In Central Europe, the weather is making headlines with sometimes severe winter spells and wildly fluctuating temperatures. Also on Svalbard, snowstorms have passed through again and again in the past weeks and have fueled the avalanche danger around Longyearbyen. At some point, the authorities had set the threat level to Level 4, the second highest level.
During the course of last week, several avalanches went off near the Russian town of Barentsburg and around Longyearbyen, fortunately causing no casualties or damage. But with the avalanche near Barentsburg there was also a stroke of luck, because a group of snowmobiles was travelling in that area and the masses of snow only just missed the participants. Snowstorms and low temperatures make the snow on the sometimes steep slopes around Longyearbyen a danger. As a result, authorities had set the threat level at 4 (out of 5) over the weekend and also issued warnings for those going out. Some of the snowmobile trails were closed as a precaution.
In addition to issuing the second-highest warning level, Sysselmannen in Longyearbyen again evacuated people from the eastern side of the Nybyen district and closed roads and snowmobile trails on that side. Unlike last time, however, this time there is still no easing in sight. That’s because a huge pile of snow hangs over the hamlet, having accumulated after the latest snowstorm last Friday. The Sysselmannen had analysed the situation with the help of drone flights and came to the conclusion that the up to 5 metres high cornice would pose a substantial danger. Then over the weekend, the administration’s concerns became reality. On Saturday, a large avalanche came down in the Hiorthfjellet area, opposite Longyearbyen and close to houses. And on Sunday, masses of snow again crashed down from the slopes above near the well-known Gjestehuset 102 in Nybyen. Fortunately, in both cases there were no casualties or damage to buildings.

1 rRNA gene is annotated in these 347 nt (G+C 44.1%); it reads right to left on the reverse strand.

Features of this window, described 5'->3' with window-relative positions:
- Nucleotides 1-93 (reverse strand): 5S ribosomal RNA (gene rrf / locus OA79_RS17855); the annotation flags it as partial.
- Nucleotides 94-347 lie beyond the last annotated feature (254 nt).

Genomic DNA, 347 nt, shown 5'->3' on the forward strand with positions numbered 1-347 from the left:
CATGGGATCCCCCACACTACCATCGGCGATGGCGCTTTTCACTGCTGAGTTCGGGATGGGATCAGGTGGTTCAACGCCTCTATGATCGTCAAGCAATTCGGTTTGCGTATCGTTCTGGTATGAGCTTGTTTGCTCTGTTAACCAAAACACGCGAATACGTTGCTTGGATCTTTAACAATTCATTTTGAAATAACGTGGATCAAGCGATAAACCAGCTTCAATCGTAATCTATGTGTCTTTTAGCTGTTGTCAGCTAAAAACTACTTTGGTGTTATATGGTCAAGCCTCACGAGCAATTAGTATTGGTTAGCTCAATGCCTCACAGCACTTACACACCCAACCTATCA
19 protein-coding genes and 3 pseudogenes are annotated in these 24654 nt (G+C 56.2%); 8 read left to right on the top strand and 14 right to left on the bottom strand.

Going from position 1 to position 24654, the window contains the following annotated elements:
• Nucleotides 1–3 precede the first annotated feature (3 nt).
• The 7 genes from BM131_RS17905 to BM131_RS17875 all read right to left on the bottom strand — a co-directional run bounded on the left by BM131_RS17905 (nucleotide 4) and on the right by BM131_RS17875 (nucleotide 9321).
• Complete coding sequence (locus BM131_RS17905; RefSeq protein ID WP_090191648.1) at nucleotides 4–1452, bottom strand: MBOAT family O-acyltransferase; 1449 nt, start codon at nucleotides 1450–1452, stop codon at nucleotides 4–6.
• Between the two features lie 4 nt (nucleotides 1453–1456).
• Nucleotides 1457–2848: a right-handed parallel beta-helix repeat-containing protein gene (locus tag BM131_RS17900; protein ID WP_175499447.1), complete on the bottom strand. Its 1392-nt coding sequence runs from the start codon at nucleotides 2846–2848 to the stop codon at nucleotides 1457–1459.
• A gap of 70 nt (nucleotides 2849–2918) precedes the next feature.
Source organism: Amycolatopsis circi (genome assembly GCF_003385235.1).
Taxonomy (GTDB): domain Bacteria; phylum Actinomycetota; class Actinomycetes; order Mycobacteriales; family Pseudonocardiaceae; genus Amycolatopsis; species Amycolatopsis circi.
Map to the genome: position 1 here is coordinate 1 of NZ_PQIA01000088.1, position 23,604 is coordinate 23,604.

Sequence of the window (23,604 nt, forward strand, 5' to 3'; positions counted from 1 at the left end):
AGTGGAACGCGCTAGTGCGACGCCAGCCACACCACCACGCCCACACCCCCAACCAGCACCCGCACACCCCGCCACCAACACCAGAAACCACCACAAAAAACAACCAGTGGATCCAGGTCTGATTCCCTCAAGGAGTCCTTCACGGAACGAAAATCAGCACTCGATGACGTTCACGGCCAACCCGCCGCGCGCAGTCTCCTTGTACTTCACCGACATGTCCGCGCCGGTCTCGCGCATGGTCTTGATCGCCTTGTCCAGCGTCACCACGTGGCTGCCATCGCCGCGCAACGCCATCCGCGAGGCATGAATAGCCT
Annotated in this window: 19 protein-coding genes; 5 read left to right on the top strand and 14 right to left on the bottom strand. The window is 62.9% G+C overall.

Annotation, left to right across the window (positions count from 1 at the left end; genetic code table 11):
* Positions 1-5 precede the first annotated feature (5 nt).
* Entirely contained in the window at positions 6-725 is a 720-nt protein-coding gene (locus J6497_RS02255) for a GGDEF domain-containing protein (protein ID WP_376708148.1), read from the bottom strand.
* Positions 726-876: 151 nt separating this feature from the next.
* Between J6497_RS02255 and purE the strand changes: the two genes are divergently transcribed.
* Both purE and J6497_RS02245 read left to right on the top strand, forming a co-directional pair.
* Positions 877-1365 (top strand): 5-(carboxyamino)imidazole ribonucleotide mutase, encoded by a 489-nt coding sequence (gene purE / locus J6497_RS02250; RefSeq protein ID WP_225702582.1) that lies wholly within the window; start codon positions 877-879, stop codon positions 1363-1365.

In the meantime, the situation has eased slightly and the authorities have reset the danger level to 3. Nevertheless, the situation is not over yet and the inhabitants of the evacuated houses cannot return yet. The Sysselmannen continue to monitor the situation closely in order to be able to decide on a situational basis how to proceed. According to experts, the snow cornice cannot be defused by explosions, as the risk of damage to the buildings below is too great, according to a press release from the responsible office for water and energy NVE.
Dr Michael Wenger, PolarJournal
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